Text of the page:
Friday, October 17, 2014

The Soul Keeper: Sabina Spielrein

Human Nature

The Soul Keeper (2002); a video clip with Tumbalalaika playing.
Via: Youtube

The Soul Keeper is based on the life of Sabina Spielrein (1885–1942), who, Wikipedia informs us, “was a Russian physician and one of the first female psychoanalysts. She was in succession the patient, then student, then colleague of Carl Gustav Jung.” Spielrein is an unrecognized pioneer in the study of human emotions, notably as they pertain to hidden desires and needs.

The Jewish Women’s Archive says:
Sabina Spielrein was born on November 7, 1885 in Rostov-on-Don, Russia. She was the oldest of five children. Her father, Naphtul Arkadjevitch Spielrein, was a merchant, and her mother, Emilia (Eva) Marcovna Lujublinskaja, was a dentist. Spielrein’s maternal grandfather and great-grandfather were both rabbis. Her grandfather educated Spielrein’s mother, who was very intelligent and musical. However, after she became engaged to a Christian, her father arranged the marriage with Spielrein’s father, who was Jewish. It was not a marriage Spielrein’s mother wanted, nor does it appear that she and her husband ever fell in love or enjoyed a satisfying relationship.
The parents, who were extremely strict, forced the children to endure an extremely harsh upbringing: her father tyrannized the household; her mother beat the children severely. Nevertheless, they placed great emphasis on the children’s education, employing a nursemaid, a governess to prepare them for high-school entrance and a music teacher.

Spielrein was a very delicate and sensitive child, subject from infancy to frequent illness. She was also very precocious. While Russian was her first language, by the age of six Spielrein also spoke German and French. Indeed, the entire household communicated in a different language every day of the week, moving between German, French, English and Russian.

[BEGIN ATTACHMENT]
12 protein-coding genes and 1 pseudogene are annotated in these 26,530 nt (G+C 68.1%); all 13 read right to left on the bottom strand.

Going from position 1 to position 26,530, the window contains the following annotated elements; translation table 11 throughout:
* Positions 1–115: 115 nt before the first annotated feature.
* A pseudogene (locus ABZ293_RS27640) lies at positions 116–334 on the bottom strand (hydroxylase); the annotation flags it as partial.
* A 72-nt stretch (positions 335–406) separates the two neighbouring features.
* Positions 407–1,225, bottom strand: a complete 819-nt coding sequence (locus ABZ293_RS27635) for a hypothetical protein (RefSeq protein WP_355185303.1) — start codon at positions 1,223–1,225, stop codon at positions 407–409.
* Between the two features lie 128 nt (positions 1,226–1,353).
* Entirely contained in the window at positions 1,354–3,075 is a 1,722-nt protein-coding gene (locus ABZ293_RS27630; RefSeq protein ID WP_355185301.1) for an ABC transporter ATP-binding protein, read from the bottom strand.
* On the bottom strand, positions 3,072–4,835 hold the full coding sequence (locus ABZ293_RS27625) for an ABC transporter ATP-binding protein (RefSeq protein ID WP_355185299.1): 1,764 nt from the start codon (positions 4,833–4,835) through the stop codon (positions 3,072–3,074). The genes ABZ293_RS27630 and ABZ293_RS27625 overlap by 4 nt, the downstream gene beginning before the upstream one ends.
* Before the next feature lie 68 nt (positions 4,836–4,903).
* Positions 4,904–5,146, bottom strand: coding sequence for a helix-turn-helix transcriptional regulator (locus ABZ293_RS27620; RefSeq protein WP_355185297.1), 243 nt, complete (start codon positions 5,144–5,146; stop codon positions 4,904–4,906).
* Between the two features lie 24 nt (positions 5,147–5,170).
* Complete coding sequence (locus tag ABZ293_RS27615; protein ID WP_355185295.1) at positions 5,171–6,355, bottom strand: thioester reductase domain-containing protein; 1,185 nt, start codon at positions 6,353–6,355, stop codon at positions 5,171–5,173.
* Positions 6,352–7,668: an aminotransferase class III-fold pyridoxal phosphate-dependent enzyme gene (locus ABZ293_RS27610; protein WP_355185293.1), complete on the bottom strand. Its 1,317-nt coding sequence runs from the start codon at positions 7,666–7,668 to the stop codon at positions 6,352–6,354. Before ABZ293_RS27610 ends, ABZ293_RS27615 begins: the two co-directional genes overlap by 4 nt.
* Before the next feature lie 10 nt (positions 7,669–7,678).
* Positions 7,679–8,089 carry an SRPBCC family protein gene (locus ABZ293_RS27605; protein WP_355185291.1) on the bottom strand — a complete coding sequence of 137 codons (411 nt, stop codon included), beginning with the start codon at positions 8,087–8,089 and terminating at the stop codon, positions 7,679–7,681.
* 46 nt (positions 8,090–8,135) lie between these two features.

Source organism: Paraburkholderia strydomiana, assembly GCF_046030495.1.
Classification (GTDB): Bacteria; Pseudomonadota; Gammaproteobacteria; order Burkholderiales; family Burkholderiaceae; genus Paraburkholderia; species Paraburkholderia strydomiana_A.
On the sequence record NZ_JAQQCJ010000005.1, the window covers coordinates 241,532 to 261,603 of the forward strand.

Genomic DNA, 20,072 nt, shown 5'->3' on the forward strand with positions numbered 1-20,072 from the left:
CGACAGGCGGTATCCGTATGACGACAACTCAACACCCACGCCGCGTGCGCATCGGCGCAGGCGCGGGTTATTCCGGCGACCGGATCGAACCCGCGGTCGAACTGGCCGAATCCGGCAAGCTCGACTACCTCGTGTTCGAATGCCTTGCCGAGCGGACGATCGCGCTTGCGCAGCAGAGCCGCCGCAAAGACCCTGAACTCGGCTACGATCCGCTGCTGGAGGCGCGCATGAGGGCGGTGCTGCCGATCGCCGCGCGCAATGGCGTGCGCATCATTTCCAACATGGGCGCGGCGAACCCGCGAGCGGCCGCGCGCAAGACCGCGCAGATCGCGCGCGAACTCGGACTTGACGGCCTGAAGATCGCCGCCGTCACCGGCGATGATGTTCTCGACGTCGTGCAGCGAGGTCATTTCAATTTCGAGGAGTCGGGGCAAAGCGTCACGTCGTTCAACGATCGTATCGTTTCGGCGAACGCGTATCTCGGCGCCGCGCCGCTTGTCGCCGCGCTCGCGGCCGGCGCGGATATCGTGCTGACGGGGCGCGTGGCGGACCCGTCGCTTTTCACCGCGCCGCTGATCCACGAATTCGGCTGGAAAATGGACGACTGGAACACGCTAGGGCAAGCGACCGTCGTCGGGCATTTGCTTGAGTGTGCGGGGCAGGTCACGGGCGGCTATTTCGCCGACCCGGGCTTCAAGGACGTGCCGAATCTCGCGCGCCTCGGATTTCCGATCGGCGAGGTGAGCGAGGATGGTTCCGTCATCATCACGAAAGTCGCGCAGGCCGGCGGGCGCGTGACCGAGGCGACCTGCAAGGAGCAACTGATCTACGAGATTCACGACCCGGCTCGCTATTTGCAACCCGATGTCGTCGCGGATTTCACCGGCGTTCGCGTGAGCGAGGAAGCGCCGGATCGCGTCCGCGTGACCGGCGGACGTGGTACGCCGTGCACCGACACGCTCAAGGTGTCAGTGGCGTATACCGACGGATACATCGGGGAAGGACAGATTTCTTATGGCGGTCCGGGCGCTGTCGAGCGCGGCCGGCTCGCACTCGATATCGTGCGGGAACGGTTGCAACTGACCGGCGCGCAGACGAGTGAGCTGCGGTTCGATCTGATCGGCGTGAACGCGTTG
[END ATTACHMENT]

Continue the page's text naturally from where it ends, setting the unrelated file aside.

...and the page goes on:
At the age of ten, Spielrein began attending a girls’ grammar school in her hometown, completing her studies with distinction in 1904. She lived at home with her parents, three brothers—Jean, Isaak and Emil—and one sister, Emilia. In addition to her coursework, Spielrein studied piano. At the age of twelve, she started studying Latin and voice. She very much enjoyed natural science courses and decided that the direction in which she wanted to move was medicine. When Spielrein was fifteen, her six-year-old sister died of typhoid. This episode had a dramatic effect on Spielrein.

Spielrein’s mental health “affliction” appeared at age seventeen, although she had been beset with problems throughout her young life. She was taken to Heller Sanatorium, Interlaken, in Switzerland for one month, and was admitted to the Burghölzli Treatment and Care Institution (or Psychiatric Clinic) in Zurich on August 17, 1904. Spielrein became the first patient of Carl Jung, ten years her senior, who treated her until her discharge on June 1, 1905.
The film, an Italian-French-British production starring Emilia Fox as Sabina Spielrein and directed by Roberto Faenza, was released in 2002. Jung’s methods of “treatment” might shock the sensibilities and the held ethics of some today, which is always the case when looking at events from the past. I view it more as a study in history and the trials and tribulations of human relationships; it is my view that some things remain the same, and fall under the realm of universal ideas and emotions: love, sex, pain, play, repression, freedom. 

Speaking of universals, there is another more ominous human trait: death, and in particular murder:  Wikipedia notes: “In August 1942, Spielrein and her two daughters, aged 29 and 16, were murdered by a Nazi German SS Death Squad, Einsatzgruppe D, in Zmievskaya Balka near Rostov-on-Don, together with 27,000 mostly Jewish victims.”

For those interested in surnames, as I am, Spielrein translates into English as spiel; “play”; and rein: “clean.”